Investment Returns Vs Investor Returns – Why such a huge gap?
Equity and equity-based products are said to offer the best returns and bring the most capital appreciation in long run. We hear about lots of full-time investors like Mr. Rakesh Jhunjhunwala and Azim Premji who have made a fortune in the stock markets.
Small investors also invest in stock markets wanting to emulate the performance of successful investors and organizations. But retail investors are never able to match the returns made by the Sensex or the big investors. For example, the Sensex rose by 280% between November 2011 and November 2014. But there were hardly any success stories of retail investors minting so much money. The average return for top 10 midcap funds for last 5 years is 25% plus CAGR, but very few investors have made that kind of returns.
The average retail investor did not create so much wealth during that period. Of course, the primary reason is that the participation of retail investors in stock markets is low. Let us try to understand why there is a gap between investment return and investor return.
Poor knowledge and decision making – The average retail investor, unfortunately, is not very knowledgeable or capable of taking firm decisions when it comes to investing in the stock market. He is not sure how to read and interpret the balance sheet or income statement. He is not fully aware of how macroeconomic conditions can affect the stock market.
The retail investor generally reads up ‘Top Stocks to Buy’ and ‘Stocks to Sell Today’ in the news or gets recommendations about buying/selling a stock from friends. He then buys/sells as per the recommendations and tips. But this is not the right way to buy/sell. You have to understand the stock market, factors that affect it and your investment plan and then decide on which stocks to buy else it is just trading. Trading is not a long-term plan to build wealth, investing is. If they see friends buying a stock, they buy it and if the stock broker asks to sell, they sell without really understanding too much. This results in buying and selling at the wrong time.
Missing the rally – During the period of March-July 2015, investors put in Rs 45,127 crore into equity mutual funds. At the same time, the foreign institutional investors, who drive the stock market in India have been net sellers. They sold stocks worth Rs 8,950 crore between April and August 2015. FIIs generally make investment decisions after through research and analysis. So the retail investors are not doing the right thing. Retail investors not only in India but in other countries too buy when prices are high and sell when prices are low. They try to time the market when other have already reaped benefits. In the end, they are left with crushed stocks.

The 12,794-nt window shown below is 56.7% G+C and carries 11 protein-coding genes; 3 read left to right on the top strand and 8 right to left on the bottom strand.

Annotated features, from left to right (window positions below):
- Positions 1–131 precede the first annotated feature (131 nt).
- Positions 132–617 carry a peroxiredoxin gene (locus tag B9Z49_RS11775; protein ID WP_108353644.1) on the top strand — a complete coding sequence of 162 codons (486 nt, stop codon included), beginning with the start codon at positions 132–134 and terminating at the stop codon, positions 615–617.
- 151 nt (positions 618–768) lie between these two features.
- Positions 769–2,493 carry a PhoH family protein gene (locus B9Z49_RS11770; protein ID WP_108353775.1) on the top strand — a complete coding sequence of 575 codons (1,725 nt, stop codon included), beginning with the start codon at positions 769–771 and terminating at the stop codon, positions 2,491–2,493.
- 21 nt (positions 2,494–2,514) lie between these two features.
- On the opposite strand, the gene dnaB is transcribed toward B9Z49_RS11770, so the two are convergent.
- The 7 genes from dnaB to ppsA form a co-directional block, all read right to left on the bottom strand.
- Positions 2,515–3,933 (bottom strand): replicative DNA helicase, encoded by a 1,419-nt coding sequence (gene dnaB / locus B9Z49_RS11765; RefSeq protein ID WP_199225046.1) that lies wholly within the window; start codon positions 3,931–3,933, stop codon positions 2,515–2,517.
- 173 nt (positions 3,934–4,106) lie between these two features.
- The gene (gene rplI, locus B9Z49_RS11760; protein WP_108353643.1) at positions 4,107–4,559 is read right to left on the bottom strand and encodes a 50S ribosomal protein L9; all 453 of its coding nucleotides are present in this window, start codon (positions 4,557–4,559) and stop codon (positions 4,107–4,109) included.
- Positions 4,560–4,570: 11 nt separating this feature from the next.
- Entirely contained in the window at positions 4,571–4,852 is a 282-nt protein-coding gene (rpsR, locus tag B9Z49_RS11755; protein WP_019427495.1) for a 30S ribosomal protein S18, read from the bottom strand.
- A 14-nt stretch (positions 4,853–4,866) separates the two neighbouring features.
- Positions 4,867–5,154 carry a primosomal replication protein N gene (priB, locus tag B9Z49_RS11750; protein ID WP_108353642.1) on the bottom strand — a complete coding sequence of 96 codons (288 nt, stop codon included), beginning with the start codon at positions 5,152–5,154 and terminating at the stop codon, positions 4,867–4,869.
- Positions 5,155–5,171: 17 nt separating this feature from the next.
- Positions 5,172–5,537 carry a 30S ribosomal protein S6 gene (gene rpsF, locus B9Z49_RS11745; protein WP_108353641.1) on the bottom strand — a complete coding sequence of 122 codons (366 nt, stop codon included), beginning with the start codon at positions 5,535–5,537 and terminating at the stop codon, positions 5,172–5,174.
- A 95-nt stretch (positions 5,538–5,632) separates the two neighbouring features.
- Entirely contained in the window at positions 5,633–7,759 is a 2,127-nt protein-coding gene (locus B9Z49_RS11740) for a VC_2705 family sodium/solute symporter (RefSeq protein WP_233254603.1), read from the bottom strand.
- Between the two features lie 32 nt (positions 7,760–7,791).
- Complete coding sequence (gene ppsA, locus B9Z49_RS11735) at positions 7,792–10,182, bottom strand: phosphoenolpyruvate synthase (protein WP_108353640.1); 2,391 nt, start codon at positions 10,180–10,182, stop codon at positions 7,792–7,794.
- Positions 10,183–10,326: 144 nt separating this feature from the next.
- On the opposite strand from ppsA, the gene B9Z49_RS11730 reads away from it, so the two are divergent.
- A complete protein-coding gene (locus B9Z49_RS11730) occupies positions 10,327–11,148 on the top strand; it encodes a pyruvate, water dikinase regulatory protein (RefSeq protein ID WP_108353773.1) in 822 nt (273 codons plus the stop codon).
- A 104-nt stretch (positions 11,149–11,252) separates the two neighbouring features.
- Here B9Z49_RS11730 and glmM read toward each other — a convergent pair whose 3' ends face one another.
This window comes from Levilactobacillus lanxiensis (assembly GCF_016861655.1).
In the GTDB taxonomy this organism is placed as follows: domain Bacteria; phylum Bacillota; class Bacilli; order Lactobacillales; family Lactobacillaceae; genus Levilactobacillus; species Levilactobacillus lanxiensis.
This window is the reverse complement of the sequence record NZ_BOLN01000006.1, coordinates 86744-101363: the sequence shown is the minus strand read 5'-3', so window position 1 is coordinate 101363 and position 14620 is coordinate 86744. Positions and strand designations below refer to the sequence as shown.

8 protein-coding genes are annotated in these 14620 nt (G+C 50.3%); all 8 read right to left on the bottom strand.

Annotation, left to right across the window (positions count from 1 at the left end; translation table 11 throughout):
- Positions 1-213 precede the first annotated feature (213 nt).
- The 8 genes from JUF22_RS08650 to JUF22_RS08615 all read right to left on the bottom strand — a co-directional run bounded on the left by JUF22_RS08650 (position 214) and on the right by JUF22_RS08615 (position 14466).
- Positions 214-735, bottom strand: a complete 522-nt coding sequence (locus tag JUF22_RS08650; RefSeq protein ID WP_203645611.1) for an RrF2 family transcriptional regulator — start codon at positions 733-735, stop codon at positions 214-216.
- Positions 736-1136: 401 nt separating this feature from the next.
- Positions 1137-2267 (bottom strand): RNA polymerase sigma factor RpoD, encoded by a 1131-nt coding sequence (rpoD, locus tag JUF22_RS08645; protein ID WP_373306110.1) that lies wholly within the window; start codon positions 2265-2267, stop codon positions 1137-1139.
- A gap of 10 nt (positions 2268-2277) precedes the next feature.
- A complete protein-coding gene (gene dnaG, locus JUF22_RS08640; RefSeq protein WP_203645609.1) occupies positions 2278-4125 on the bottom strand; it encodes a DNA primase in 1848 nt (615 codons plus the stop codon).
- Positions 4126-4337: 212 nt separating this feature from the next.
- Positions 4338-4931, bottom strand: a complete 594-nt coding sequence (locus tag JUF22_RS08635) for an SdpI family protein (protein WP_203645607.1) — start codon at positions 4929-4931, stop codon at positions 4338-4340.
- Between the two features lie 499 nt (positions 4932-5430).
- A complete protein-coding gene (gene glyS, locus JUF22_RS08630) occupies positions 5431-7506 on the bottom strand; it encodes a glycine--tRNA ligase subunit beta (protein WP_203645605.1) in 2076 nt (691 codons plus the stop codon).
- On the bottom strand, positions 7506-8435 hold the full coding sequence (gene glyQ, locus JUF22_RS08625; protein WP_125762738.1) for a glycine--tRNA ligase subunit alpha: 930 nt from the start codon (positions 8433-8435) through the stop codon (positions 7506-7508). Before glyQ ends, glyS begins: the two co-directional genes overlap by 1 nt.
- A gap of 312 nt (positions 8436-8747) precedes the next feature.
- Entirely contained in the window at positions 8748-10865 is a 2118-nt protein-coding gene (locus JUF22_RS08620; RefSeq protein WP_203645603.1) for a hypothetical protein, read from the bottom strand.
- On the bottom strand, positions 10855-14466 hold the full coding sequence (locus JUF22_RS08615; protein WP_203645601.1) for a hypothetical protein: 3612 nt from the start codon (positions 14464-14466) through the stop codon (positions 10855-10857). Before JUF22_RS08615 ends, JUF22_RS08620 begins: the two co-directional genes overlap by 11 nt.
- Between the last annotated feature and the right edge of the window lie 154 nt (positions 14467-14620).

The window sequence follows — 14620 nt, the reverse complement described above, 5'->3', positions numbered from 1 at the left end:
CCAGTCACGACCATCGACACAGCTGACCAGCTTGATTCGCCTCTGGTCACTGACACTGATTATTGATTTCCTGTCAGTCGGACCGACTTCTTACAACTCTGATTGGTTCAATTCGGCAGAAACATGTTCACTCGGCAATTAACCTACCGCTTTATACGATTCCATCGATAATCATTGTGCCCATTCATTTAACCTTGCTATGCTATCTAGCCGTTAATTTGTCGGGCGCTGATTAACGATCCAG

Switch Investments – Retail investors are not a disciplined lot. Investors switch investments frequently. They do not stay invested for long. Take the example of recent Initial Public Offerings. Investors are continuously putting money but 80% of them sell within the first week of listing. The moment they see that the stock market is a little volatile, they panic and sell. Returns in the stock market and equity-based products are attractive over a long-term and it does not make sense to sell blue chip stocks the moment there is some volatility in the market in the short-run.
Emotional buy/sell decisions – Retail investors overreact more so when there is a lot going on in their life like financial downturn or retirement etc. The retail investor has a low-risk appetite and a low amount to invest in the stock market. But he hopes for some miracle and become rich. Many studies have proved that people are overconfident about their abilities be it investing or driving. Overconfidence can lead them to believe their decisions are correct when they might not be.
Irrational behavior – People follow the herd. If some big investors are selling a stock, retail investors follow them without understanding his reason to sell. The big investors might have reached their target for selling. Has the retail investor reached his target? They just follow the portfolio of a famous investor and think that by just mirroring the portfolio they can make money.
Retail investors cannot bear to make a loss. If there are some stocks that are in red, he sticks to them even if there is not much potential hoping against hope that the stock will rise up again. It is alright for him for his portfolio to lose value rather than make a bit of actual loss and invest the money in better options.
Apart from technical and financial knowledge, the appropriate emotional behavior is also required from a retail investor to avoid making wrong decisions.
Poor Participation – The Indian stock market has generated good returns in the last 20 years. But retail investors have hardly benefited as the ratio of retail investors in Indian equity markets is very low. A RBI report in 2013 clearly indicates that only 3.5% of the investors are invested in shares & mutual funds. Recently although this figure has increased a bit but still the participation is lesser than even 5% of the total population in our country.
- You should map out an investment strategy based on your financial status and risk appetite and stick to it
- You should be patient, disciplined and alert while you are managing your investment portfolio
- Tweak your investment strategy based on economic conditions and changes in your personal finance situation
- Hire the help of a professional financial advisor if you are not confident of your investment skills or cannot find time to spend on your portfolio
- It is not necessary to buy and sell all the time. There are phases when you should do NOTHING
- Never follow media or so called experts blindly. Invest as per your own research or with the help of experts.
Contributed by Madhupam Krishna